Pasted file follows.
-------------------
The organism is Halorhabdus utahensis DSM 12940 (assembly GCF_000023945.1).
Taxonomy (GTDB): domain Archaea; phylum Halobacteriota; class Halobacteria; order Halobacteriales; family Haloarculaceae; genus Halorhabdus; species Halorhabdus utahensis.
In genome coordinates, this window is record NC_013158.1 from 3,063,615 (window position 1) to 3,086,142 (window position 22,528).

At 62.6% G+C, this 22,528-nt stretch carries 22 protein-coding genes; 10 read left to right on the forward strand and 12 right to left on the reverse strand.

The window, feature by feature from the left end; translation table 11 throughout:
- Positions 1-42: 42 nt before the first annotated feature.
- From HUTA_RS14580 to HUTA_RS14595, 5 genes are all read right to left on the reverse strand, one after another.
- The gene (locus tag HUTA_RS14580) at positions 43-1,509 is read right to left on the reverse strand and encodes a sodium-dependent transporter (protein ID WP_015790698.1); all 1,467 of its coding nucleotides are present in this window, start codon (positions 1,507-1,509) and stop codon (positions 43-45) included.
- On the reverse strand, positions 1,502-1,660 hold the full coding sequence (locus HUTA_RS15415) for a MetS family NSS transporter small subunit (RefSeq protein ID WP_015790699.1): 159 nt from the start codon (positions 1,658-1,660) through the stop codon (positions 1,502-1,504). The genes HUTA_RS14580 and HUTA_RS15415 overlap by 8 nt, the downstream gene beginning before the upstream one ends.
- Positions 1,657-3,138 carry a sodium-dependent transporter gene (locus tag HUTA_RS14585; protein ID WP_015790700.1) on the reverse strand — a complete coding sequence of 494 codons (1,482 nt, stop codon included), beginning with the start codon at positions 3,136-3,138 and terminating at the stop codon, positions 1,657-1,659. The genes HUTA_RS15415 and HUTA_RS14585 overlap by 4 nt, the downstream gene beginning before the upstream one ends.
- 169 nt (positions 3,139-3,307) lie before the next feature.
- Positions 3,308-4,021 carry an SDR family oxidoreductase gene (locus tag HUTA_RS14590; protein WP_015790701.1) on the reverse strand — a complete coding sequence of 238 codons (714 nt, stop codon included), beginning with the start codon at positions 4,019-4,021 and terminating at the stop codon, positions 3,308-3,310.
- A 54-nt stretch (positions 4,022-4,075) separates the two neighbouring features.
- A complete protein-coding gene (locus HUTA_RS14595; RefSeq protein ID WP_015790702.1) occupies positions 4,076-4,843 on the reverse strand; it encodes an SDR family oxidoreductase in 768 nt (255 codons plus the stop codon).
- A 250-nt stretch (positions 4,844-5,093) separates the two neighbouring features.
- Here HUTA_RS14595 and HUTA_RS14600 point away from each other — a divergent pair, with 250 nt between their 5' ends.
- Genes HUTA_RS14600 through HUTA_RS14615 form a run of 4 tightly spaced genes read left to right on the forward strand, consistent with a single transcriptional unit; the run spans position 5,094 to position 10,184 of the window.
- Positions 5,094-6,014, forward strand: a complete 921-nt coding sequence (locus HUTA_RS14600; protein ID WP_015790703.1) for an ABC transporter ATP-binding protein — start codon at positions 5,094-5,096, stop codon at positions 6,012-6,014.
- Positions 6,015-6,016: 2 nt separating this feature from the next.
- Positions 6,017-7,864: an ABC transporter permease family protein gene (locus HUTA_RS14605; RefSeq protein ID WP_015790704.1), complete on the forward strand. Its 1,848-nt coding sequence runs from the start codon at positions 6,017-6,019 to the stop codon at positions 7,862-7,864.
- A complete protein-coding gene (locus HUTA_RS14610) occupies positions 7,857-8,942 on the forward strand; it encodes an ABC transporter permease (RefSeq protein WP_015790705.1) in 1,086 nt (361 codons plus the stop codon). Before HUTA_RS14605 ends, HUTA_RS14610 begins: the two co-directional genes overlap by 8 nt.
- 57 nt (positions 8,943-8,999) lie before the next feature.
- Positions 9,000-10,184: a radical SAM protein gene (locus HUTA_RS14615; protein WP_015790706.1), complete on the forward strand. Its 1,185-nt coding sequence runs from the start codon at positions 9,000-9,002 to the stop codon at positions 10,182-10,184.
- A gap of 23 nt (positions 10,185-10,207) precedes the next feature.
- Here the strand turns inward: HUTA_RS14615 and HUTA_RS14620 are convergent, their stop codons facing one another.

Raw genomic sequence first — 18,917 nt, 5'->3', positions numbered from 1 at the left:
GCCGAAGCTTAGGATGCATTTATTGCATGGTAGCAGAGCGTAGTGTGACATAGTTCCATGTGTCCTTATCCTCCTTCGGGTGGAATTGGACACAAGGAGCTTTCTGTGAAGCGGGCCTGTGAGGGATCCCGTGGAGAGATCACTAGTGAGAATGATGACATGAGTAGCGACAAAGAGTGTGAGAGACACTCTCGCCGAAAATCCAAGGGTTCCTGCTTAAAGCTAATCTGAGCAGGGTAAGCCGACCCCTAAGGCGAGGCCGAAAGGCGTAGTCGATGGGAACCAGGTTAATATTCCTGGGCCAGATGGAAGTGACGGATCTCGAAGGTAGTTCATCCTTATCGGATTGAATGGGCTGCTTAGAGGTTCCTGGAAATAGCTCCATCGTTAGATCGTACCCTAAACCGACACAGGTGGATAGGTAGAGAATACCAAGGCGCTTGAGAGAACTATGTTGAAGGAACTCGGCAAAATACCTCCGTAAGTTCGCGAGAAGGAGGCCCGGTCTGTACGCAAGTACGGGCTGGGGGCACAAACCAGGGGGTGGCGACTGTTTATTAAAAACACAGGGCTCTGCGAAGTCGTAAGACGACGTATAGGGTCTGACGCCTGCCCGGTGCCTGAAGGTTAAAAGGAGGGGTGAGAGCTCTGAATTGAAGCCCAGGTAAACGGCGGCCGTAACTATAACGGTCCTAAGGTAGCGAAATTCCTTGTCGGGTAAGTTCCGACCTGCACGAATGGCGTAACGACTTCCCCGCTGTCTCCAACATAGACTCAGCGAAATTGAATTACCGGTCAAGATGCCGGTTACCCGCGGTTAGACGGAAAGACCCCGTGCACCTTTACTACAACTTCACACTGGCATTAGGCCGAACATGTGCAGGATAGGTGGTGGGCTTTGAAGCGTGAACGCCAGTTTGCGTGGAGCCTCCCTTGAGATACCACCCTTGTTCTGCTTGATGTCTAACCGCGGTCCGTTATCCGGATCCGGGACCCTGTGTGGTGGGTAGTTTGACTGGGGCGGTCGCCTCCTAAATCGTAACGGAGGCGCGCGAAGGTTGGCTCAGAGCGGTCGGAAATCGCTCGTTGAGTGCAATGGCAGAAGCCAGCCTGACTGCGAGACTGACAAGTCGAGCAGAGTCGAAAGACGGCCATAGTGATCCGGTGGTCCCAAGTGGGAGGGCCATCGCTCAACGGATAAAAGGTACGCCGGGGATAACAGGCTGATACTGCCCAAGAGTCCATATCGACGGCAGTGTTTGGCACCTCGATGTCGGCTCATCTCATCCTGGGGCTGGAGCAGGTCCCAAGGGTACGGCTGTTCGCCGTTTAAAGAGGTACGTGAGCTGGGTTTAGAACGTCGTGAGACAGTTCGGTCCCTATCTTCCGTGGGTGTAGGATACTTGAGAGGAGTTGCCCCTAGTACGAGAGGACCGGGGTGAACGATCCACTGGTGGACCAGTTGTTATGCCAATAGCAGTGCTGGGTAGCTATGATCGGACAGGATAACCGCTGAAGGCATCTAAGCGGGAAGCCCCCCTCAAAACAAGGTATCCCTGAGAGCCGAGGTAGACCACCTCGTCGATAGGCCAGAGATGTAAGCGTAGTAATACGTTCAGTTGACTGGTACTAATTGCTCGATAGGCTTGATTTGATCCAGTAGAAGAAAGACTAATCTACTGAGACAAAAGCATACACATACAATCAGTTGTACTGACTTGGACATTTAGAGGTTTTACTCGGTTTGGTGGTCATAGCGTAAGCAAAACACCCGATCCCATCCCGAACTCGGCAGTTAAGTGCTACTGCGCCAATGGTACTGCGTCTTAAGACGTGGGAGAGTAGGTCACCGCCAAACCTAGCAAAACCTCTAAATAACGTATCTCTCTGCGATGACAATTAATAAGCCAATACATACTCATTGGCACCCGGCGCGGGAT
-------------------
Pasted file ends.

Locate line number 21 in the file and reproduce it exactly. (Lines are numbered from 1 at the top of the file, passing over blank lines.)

- A complete protein-coding gene (locus HUTA_RS14610) occupies positions 7,857-8,942 on the forward strand; it encodes an ABC transporter permease (RefSeq protein WP_015790705.1) in 1,086 nt (361 codons plus the stop codon). Before HUTA_RS14605 ends, HUTA_RS14610 begins: the two co-directional genes overlap by 8 nt.